French Telecom giant, ORANGE to take over merged Tigo and Airtel


    Information reaching GhanaNewsPage.Com is that French telecom giant, Orange will take over the management of Tigo and Airtel after the merger of the two companies.

    The telecom giant is expected to take over the management of the new telco by 2019 when the two go to the NCA to renew their licenses.

    It is expected that Orange telecom will rename the brand, ORANGE after the takeover.

    Ahead of the possible takeover, a highly placed source in the telco industry whispered to GhanaNewsPage.Com that a new name for the merged Tigo and Airtel brands will be put out officially on November 10, 2017.

    Some workers of the company revealed that the newly named CEO of the merged company, Roshi Motman, informed them at their maiden joint meeting with management recently that the set date for the launch is November 10, 2017.

    “Roshi told us the new name of the company will be announced officially on November 10, 2017; she also told us she is not sure the new name will be Orange,” one junior manager revealed.

    Similar meetings were held with workers across the regions.

    A highly-placed source in the company, who pleaded anonymity, also confirmed what the workers said.

    It had earlier been speculated that French telecom giant, Orange, was going to take over the merged Tigo-Airtel and rename the brand Orange.

    Even though it is still not clear what new name will be announced next month, reliable sources still maintain that Orange will take over when telcos in the country go for the renewal of licenses upon expiry in 2019, which is just two years away.

    Meanwhile, at that maiden meeting, workers of both companies were captured in a hearty and energetic mood, as they relish the moment of being part of a historic feat in Ghana’s telecoms industry – the merger.

    The company is now in the process of forming a management team to build respective teams of the merged telcos to run affairs as a unit.

    Outside of the joy of being part of history, some workers are still anxious about the security of their jobs, as they have been asked to re-apply, go through an aptitude test and interviews to qualify for jobs with the merged company.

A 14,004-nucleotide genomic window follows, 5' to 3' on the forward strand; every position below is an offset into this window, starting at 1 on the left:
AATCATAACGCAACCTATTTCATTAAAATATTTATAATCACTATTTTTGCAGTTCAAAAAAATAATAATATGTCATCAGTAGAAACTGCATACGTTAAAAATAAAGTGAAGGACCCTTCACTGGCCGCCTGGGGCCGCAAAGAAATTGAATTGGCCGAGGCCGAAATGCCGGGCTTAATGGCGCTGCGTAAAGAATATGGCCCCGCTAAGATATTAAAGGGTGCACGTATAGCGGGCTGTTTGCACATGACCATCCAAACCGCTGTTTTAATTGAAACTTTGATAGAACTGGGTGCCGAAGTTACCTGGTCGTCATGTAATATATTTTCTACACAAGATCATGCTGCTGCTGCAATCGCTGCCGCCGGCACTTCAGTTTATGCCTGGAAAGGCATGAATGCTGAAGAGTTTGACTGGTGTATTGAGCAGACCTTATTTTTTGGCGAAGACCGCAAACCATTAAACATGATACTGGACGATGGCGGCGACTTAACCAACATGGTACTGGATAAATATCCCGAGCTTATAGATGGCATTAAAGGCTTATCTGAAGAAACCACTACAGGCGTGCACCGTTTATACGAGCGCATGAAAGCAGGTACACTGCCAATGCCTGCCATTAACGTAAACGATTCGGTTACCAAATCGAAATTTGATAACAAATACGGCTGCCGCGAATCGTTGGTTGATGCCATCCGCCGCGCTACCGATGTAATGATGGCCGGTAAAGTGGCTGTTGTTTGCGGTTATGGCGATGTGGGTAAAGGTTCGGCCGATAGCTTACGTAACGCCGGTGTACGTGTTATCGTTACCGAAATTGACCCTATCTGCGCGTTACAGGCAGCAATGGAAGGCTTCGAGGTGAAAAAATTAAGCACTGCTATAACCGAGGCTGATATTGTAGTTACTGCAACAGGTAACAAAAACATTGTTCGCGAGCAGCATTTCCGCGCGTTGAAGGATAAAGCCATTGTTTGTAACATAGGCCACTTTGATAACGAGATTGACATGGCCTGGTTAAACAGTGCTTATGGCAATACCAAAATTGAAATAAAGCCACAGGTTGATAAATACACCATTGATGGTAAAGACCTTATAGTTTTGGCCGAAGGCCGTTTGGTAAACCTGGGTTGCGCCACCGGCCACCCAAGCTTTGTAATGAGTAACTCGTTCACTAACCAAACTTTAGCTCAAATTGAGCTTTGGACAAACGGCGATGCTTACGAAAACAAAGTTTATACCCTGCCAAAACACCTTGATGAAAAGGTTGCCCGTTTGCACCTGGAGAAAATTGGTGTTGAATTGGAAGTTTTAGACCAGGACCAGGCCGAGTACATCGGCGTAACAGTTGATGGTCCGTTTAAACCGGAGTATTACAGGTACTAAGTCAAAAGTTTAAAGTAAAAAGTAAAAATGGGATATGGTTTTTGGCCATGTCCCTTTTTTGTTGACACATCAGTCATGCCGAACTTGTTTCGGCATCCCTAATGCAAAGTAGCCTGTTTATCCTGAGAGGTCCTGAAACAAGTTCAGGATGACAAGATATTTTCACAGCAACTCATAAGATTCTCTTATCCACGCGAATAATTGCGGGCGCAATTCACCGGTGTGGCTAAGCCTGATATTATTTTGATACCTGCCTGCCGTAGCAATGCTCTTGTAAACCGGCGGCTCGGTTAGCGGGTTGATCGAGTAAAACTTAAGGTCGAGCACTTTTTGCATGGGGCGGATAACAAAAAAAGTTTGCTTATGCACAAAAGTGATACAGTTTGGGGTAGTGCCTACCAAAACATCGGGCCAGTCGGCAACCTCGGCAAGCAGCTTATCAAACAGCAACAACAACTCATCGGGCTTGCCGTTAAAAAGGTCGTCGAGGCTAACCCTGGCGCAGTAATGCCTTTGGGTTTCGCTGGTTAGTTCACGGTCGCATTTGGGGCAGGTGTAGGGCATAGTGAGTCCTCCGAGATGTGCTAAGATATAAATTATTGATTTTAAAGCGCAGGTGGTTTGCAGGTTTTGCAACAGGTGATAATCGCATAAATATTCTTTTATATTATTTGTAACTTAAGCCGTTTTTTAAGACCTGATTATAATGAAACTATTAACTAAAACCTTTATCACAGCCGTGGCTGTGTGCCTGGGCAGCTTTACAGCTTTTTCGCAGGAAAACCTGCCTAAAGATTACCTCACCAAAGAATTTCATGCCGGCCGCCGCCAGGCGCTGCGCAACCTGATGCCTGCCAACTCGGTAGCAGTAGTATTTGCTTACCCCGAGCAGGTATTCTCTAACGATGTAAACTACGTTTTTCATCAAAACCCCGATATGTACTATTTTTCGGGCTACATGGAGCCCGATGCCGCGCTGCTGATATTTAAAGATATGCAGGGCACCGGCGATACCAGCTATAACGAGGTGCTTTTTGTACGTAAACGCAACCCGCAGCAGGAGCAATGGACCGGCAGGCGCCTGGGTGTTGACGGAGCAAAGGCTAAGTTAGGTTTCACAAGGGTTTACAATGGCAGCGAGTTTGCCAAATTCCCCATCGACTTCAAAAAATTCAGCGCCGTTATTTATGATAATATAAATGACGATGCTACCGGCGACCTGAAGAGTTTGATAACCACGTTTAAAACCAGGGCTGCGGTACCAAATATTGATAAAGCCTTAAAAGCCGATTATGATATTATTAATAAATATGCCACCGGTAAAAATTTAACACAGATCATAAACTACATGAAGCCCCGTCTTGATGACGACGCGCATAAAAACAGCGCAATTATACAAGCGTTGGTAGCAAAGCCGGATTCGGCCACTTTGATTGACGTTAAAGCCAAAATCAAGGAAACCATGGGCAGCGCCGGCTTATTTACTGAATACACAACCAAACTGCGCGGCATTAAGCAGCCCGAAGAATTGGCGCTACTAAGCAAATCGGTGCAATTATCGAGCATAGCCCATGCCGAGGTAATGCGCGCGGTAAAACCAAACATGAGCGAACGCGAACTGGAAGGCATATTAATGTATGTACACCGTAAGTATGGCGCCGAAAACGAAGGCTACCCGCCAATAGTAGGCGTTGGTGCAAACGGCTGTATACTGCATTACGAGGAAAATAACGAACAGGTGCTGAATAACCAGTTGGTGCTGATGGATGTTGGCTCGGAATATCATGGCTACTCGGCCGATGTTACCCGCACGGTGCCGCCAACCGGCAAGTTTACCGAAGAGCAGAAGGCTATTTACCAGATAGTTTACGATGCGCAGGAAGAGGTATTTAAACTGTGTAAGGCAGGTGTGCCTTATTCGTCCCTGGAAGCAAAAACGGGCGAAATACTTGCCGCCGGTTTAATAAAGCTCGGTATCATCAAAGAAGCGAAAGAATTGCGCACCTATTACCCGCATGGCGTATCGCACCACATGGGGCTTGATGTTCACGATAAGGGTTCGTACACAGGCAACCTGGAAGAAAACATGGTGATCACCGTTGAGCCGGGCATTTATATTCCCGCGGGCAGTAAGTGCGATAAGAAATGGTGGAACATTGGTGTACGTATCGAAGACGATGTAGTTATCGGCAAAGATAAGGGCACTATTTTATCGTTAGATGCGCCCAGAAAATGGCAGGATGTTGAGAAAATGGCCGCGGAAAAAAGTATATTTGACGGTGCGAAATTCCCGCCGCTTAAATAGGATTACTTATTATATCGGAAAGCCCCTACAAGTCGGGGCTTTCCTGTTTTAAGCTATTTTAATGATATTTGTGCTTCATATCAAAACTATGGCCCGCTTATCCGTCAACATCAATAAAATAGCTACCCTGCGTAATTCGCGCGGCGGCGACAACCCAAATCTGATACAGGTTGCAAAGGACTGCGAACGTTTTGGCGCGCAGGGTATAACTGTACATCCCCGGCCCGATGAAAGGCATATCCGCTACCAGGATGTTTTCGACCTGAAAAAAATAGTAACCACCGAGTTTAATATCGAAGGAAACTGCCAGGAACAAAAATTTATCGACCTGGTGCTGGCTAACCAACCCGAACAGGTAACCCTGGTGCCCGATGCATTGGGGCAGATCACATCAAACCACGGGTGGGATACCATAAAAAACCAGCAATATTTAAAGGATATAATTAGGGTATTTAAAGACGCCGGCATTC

Some have hinted they wanted to opt for voluntary retrenchment because of the re-application directive.

    They say the new measure means their relationship with their respective employers (Airtel or Tigo) has ended so they want to take their redundancy packages and ‘run’.

    Workers allege the company is subtly trying to prevent voluntary redundancy by asking everyone to re-apply so that those who do not qualify would be treated as failed applicants and not as people who have completed a run and deserve redundancy packages.

    Labour Law
    Section 65 (2) of the Labour Act, Act 651, 2003 states in part that in the event of amalgamation (merger), where the merger causes severance (termination) of the legal relationship of worker and employer as it existed immediately before the merger, and leads to the worker becoming unemployed or suffers any diminution in the terms and conditions of employment, the worker is entitled to be paid by the undertaking at which that worker was immediately employed prior to the merger a compensation referred to as “redundancy pay”.

    Subsection (4) says the amount of redundancy pay and the terms and conditions of payment are matters which are subject to negotiation between the employer or a representative of the employer on the one hand and the worker or the trade union concerned on the other.

    “Any dispute that concerns the redundancy pay and the terms and conditions of payment may be referred to the National Labour Commission by the aggrieved party for settlement, and the decision of the Commission shall subject to any other law be final,” Sub-section 5 stated.

    Fairness assured
    But a highly-placed source at Tigo-Airtel has told Adom News that the new CEO is a “people person” and would never allow anyone to leave the company without getting their due redundancy package.